Business travel management consultancy, Advito has recently made a bold statement, saying “the Air RFP is dead”. According to the organisation, digital transformation is revolutionising the way businesses, TMCs and travellers communicate with one another, and the ever-diminishing returns for their efforts that travel managers are seeing today shows that they can no longer rely on the legacy air RFP process to source their suppliers.
The big problem with the air RFP process and a dynamic solution
The way airline contracts are negotiated today is time-consuming and expensive. Also, being tied into a lengthy contract doesn’t make sense in today’s dynamic market. An organisation might expand into new markets or change business operations in existing ones. Even more disruptive are mergers, acquisitions and sales of divisions – and these changes aren’t only occurring on the buyer’s side.
There’s change within the airline industry, too. Big-scale events like bankruptcy, mergers and take-overs are accompanied by smaller-scale events like route and capacity changes.
The new air retailing model that is being implemented by many airlines (NDC/One Order initiatives) means pricing is going to be more personalised and dynamic. This has immediate impact on travel programmes, and if these changes are left until the end of the contract period to address, it can mean monetary loss and inefficiency for the programme and travellers.
Taking a more progressive, holistic approach through Advito’s Dynamic Performance Framework keeps you ahead of a constantly shifting market with real-time analytics, monthly program insights and proactive supplier management to drive savings.
There might be some rare cases where the air RFP process is the right option, however, that doesn’t mean that they should continue to manage the programme with traditional reviews every 2-3 years after the initial sourcing is complete.
Putting travel managers back in the driver’s seat with data-driven programme management
When moving away from the legacy RFP process, it’s important to shift other aspects of the programme to align with the new way of sourcing. With the right data and analytics in place, travel managers will be in the driver’s seat, armed with knowledge such as why an airline isn’t competitive, why they changed flight schedules, why their fares are unavailable, or why their market share dropped. This data also allows travel managers to track corporate performance and see what they need to do to achieve better partnerships with suppliers. And if changes are made to supplier contracts, informing travellers and driving a behaviour shift is the logical next step.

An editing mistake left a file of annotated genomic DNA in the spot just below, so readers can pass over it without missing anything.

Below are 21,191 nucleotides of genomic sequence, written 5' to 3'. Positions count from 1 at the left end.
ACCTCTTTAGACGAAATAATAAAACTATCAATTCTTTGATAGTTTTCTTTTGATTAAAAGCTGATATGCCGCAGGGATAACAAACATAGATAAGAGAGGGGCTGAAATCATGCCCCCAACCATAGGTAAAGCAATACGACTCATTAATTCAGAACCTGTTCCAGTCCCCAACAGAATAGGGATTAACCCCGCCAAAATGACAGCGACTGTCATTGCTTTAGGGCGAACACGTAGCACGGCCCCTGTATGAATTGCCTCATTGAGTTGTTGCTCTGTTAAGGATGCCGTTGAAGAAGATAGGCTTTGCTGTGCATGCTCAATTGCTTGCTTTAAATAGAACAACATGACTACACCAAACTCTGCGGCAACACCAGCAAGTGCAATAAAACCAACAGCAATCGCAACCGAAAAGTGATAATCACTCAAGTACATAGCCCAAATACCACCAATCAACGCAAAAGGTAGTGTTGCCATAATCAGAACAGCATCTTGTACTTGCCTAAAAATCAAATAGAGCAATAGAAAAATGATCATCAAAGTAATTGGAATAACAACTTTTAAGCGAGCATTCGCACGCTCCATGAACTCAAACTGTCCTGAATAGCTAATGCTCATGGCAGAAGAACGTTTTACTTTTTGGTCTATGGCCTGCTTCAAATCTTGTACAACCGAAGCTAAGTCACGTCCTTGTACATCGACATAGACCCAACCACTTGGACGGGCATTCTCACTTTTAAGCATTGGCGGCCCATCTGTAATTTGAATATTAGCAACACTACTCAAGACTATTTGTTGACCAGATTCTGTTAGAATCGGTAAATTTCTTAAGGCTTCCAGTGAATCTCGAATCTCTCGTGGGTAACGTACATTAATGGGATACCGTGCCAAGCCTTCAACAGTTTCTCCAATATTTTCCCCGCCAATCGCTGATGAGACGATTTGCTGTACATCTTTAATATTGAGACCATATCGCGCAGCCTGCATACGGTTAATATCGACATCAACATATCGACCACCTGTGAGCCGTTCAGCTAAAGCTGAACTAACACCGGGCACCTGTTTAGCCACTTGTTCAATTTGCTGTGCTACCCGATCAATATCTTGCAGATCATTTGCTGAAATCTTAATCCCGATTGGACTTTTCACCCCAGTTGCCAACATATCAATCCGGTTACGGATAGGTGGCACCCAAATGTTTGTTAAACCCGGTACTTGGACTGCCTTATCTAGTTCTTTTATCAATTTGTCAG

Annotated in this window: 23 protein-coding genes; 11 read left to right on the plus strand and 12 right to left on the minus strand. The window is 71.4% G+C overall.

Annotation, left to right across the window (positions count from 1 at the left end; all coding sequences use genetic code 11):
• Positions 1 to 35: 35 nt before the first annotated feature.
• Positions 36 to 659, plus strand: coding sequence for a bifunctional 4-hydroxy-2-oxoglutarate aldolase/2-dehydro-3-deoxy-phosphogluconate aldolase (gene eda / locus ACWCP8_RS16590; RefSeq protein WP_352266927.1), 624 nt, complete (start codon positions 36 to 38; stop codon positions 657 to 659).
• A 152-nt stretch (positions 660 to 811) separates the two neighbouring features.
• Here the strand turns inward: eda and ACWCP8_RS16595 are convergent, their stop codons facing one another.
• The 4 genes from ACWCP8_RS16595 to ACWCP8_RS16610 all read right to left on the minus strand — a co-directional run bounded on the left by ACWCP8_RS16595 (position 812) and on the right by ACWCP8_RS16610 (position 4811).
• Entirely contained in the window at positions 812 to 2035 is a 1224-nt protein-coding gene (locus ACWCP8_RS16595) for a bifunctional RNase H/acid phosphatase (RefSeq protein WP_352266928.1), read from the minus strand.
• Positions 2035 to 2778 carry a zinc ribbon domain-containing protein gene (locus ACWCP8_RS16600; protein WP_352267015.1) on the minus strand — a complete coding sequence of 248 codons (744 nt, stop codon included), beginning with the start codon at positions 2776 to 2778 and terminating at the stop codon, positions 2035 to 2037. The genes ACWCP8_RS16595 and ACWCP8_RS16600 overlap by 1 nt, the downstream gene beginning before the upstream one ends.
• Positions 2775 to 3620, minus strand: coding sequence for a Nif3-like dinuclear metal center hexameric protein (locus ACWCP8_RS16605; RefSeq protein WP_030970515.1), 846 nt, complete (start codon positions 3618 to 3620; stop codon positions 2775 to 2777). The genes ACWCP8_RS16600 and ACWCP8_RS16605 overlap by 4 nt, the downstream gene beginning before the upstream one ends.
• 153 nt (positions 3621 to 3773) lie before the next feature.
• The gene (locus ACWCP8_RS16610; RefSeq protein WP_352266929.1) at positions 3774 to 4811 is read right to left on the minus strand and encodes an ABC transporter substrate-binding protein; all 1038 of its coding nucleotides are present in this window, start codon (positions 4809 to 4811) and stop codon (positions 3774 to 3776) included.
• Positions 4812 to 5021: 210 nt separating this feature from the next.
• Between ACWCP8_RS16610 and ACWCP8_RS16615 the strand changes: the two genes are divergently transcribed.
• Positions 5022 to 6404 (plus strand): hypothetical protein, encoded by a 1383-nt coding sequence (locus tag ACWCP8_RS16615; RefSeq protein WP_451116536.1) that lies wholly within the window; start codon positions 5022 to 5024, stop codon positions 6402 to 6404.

The mindset needs to shift beyond air sourcing alone and encompass the entire travel programme, improving supplier relations and traveller engagement. It recognises how both pieces work together to allow travel managers to make real-time adjustments based on data.
Using data to influence traveller behaviour
Adopting a dynamic sourcing approach to influence supplier contract negotiations is just the first step in modernising a travel programme. It’s important to ensure that traveller behaviour is in line with any new priorities you’ve set.
Traveller engagement helps communicate and explain programme changes and get travellers to make the right decisions for your programme. Make travellers aware of changes and use merchandising and marketing techniques to shift traveller behaviour based on those changes to drive savings. This gives the travel manager a better negotiating position with airlines and increases programme ROI. Advito’s holistic approach to traveller engagement goes one step further to not only drive savings but also motivate and satisfy travellers to build an affinity with the travel program.
Transitioning to the new approach
In this digital world, the industry is headed toward dynamic performance management; a process rooted in real-time data that moves with both market and programme performance. The legacy air RFP cycle will become a relic of a bygone era as organisations shift to make proactive, data-driven decisions – not only in their travel programme, but also in their business operations overall. As the travel industry moves rapidly in this direction, don’t be left behind.